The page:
Tim Sullivan to be named as choice for EDA on Monday 

File photo NJEDA CEO Tim Sullivan.


Tim Sullivan will be named as the choice to head the New Jersey Economic Development Authority, two sources with knowledge of the selection told ROI-NJ on Sunday afternoon. 

Sullivan currently is the deputy commissioner at the Connecticut Department of Economic and Community Development. 

The sources, who are not authorized to speak on the selection, said the announcement is expected as soon as Monday morning. 

The job does not require confirmation by the state Senate, but does require the approval of the EDA board, which is expected. 

If confirmed, Sullivan is expected to be on the job by mid-February. 

Sullivan has long ties to economic development in the tri-state area. 

Prior to joining the Connecticut DECD in 2014, he served as chief of staff to the New York City deputy mayor for economic development during Gov. Michael Bloomberg’s administration from 2010-13. 

“Bloomberg loves him,” said one of the sources. 

And, despite having worked most recently in Connecticut and New York City, Sullivan is considered a “Jersey guy” who wants to come home. He was born and raised in New Jersey. He graduated from Georgetown University.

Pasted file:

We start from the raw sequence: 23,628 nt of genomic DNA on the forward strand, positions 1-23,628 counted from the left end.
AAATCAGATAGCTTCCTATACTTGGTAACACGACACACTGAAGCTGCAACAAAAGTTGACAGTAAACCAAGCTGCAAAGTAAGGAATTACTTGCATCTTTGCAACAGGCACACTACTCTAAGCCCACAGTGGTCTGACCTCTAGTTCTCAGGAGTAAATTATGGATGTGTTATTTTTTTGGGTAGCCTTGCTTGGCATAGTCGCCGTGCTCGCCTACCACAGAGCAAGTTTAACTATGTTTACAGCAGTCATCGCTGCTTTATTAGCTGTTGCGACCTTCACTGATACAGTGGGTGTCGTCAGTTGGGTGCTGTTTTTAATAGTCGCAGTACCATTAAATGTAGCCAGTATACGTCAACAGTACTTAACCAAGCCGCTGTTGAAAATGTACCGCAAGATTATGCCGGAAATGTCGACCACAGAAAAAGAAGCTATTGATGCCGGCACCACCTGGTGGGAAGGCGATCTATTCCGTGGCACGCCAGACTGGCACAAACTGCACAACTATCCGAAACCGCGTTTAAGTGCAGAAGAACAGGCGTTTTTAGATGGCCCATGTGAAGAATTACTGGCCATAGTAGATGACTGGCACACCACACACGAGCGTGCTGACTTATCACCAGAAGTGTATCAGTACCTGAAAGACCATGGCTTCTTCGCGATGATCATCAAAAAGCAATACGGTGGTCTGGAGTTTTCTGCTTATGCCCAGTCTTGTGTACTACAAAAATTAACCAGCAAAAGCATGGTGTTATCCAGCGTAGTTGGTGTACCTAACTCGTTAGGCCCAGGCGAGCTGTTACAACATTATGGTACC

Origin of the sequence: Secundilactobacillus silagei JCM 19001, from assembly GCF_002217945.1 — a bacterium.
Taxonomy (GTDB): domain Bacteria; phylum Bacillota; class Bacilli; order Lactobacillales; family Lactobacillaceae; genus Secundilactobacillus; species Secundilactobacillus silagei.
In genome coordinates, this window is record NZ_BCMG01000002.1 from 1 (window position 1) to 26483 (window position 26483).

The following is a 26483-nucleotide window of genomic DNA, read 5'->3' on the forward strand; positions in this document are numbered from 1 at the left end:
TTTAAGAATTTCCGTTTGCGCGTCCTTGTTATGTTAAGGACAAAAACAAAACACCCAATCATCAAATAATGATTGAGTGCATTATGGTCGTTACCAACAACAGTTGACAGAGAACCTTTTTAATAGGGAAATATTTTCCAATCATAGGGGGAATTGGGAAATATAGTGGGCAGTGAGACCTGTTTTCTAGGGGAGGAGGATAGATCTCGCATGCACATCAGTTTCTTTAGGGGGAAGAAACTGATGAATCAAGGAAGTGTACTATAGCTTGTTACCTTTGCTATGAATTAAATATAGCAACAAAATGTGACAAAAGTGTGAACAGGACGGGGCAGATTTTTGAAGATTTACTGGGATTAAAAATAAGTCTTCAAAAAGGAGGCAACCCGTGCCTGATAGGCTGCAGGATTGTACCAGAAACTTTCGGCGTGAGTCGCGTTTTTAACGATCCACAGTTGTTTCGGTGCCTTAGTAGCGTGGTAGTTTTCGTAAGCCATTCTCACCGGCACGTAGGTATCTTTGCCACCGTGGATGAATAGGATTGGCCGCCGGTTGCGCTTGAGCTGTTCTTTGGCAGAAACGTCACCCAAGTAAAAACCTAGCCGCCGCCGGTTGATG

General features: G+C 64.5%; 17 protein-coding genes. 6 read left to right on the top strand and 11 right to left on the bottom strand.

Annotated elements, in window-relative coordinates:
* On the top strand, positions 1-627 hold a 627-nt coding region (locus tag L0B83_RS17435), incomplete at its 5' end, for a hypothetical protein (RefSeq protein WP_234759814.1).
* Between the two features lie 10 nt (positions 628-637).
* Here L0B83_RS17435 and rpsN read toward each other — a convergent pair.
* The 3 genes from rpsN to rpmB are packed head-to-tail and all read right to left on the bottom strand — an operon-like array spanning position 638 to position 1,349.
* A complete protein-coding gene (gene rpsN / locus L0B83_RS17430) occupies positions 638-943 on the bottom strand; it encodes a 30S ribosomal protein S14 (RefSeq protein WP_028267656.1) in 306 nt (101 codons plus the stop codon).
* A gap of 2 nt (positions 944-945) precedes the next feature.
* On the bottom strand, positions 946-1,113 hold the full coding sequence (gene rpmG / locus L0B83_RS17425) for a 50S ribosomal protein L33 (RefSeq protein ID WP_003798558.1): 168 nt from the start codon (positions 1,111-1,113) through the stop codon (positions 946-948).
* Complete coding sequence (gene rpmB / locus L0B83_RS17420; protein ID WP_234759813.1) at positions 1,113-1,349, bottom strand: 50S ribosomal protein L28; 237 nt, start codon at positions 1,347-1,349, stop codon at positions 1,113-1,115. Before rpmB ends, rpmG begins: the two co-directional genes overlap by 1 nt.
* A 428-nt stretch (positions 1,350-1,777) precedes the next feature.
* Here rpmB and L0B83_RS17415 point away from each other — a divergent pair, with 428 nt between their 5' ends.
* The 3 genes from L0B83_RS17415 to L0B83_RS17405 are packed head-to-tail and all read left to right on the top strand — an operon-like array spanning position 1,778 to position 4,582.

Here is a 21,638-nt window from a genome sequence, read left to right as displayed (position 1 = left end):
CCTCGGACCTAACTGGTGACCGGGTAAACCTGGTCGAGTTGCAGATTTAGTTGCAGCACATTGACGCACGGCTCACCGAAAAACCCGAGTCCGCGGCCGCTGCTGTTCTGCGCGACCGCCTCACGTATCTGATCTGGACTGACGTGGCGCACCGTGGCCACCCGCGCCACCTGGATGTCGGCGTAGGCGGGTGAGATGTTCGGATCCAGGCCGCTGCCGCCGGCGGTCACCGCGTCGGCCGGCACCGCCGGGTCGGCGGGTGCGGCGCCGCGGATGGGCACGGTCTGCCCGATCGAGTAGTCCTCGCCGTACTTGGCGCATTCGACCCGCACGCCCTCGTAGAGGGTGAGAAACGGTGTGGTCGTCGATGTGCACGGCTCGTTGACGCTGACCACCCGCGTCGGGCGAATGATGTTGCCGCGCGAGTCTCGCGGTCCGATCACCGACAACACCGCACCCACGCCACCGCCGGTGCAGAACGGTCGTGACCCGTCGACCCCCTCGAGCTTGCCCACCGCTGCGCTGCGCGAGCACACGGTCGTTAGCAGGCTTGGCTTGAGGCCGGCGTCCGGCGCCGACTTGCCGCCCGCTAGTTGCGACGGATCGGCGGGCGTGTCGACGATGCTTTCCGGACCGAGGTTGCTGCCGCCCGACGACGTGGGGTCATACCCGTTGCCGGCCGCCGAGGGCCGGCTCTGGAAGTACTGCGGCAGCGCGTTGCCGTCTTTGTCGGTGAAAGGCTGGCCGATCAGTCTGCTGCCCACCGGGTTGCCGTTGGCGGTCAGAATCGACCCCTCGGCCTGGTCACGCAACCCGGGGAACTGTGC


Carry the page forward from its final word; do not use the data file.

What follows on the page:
One source also said his experience in New York and Connecticut was considered a plus, since those are areas New Jersey frequently competes against. 

Another source said the selection is another signal that Gov. Phil Murphy is determined to change the way New Jersey does business. 

“It shows the governor wants to look at economic development in a different way, with a new voice and a new vision,” the source said. 

According to the DECD website, Sullivan joined the organization in January 2014 and became deputy commissioner in January 2015. He is charged with overseeing several components of Gov. Dannel Malloy’s economic development strategy, including tourism, brownfield redevelopment, transit-oriented development and waterfront initiatives. 

Sullivan also manages the state’s “still revolutionary” marketing and branding effort. 

In the Bloomberg administration, Sullivan focused on transportation and transit-oriented development; brownfield redevelopment; waterfront and maritime/port redevelopment (serving as the citywide waterfront policy coordinator); public and affordable housing policy; small business support; infrastructure finance; and public/private partnerships. 

Sullivan, the DECD site said, played a critical role in several noteworthy initiatives of the Bloomberg administration, including the engineering and applied science campus being developed by Cornell University on Roosevelt Island, major brownfield/waterfront development projects in Brooklyn, Queens and Staten Island, the restructuring of the New York City Housing Authority, implementation and expansion of the East River Ferry, efforts to expand the #7 subway line to New Jersey, and the Citi Bike bike-sharing program. 

Prior to joining city government in 2010, Sullivan worked at Barclays Capital in New York as chief of staff to the head of global investment banking, a position he also held at Lehman Bros. prior to its acquisition by Barclays in 2008. 

Sullivan began his career in investment banking at Lehman Bros. in 2003 as a health care banker, focusing on mergers and acquisitions and capital markets transactions for leading companies in the managed care, biotechnology and health care services sectors.